Description Such cabinets were produced in Ceylon (present day Sri Lanka) off the western coast of India on commission from Portuguese traders for the European market by the mid 16th century. The shape and function are European, but the subject and style of the elaborate carving, including perforation of the ivory plaques that make it up, are characteristic of Ceylon. The plaques of ivory are carved in low relief, backed by sheets of tortoise shell and with silver fittings (corner pieces, rivets, key plates, original key and handles). On the front, the upper drawer is decorated with confronted lions spewing scrolls enclosed in borders of quatrefoils and beading; the lower two drawers have key plates and scrolling, with identical borders. On the sides are square central panels with winged leonine fantastic creatures with reptilian scaled tails (serapendiyas) enclosed in borders surrouned by scrolling and framed with borders. On the top are two confronted leonine creatures, similar to those on the sides, enclosed in beaded ovals and scrollwork, further enclosed in a border with outer scrolling and border. On the back is an oblong field with fragment of leonine creature enclosed in beaded frame with elaborate scrolling and border. The underside is composed of plain ivory. There is also a small section of border in the upper drawer.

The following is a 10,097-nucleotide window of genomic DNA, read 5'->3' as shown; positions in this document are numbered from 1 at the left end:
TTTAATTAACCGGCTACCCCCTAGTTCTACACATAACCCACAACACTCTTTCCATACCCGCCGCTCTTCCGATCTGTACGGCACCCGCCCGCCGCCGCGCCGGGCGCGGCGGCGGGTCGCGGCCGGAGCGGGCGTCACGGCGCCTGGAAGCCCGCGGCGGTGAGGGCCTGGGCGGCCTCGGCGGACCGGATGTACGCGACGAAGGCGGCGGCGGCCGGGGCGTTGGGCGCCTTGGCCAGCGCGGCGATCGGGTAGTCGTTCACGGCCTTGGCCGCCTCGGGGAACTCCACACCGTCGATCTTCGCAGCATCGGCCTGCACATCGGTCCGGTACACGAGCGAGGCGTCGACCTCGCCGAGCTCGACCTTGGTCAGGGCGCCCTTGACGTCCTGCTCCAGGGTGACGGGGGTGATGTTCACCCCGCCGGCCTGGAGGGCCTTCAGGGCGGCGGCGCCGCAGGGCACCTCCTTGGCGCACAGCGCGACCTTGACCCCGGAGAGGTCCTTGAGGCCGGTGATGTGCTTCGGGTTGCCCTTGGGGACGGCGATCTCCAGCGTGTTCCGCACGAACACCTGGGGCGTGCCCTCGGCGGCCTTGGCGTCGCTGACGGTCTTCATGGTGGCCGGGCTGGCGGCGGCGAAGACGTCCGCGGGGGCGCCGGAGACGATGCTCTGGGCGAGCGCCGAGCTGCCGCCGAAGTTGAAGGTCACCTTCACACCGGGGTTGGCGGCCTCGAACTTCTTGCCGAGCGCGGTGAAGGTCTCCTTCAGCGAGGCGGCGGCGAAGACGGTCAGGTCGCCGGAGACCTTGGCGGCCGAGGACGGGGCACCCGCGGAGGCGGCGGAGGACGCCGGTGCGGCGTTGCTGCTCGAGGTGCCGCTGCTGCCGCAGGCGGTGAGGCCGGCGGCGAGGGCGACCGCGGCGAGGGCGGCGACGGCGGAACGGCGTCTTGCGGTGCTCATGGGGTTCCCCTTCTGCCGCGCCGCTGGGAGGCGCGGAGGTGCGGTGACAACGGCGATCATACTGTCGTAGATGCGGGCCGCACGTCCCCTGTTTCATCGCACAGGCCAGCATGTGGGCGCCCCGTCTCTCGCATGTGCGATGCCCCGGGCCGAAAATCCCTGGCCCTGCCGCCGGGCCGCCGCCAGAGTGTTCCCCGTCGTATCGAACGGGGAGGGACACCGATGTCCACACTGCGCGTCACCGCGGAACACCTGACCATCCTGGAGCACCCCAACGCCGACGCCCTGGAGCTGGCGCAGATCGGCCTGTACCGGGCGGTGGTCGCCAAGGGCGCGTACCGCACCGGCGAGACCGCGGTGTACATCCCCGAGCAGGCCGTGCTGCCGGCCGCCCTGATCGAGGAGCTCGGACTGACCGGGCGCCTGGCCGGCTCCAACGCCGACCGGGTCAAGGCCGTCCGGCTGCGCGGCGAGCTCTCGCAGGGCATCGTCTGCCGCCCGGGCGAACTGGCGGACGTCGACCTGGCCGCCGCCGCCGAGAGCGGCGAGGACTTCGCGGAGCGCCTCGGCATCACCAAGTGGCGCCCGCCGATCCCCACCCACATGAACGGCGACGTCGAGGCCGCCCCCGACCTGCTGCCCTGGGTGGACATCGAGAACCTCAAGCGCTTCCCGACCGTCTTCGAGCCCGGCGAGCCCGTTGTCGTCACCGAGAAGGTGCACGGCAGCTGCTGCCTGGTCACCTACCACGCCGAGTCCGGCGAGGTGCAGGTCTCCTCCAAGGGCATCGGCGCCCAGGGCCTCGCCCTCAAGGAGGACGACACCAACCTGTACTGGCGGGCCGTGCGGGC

- Indian and Southeast Asian Ivories: Selections from Local Collections. Brooklyn Museum, Brooklyn. 1982.
Provenance Sale, Sotheby's, New York; Peter Marks Gallery, New York [date of acquisition unknown], by purchase; Walters Art Museum, 1999, by gift.
Credit Gift of the Friends of the Asian Collection, 1999
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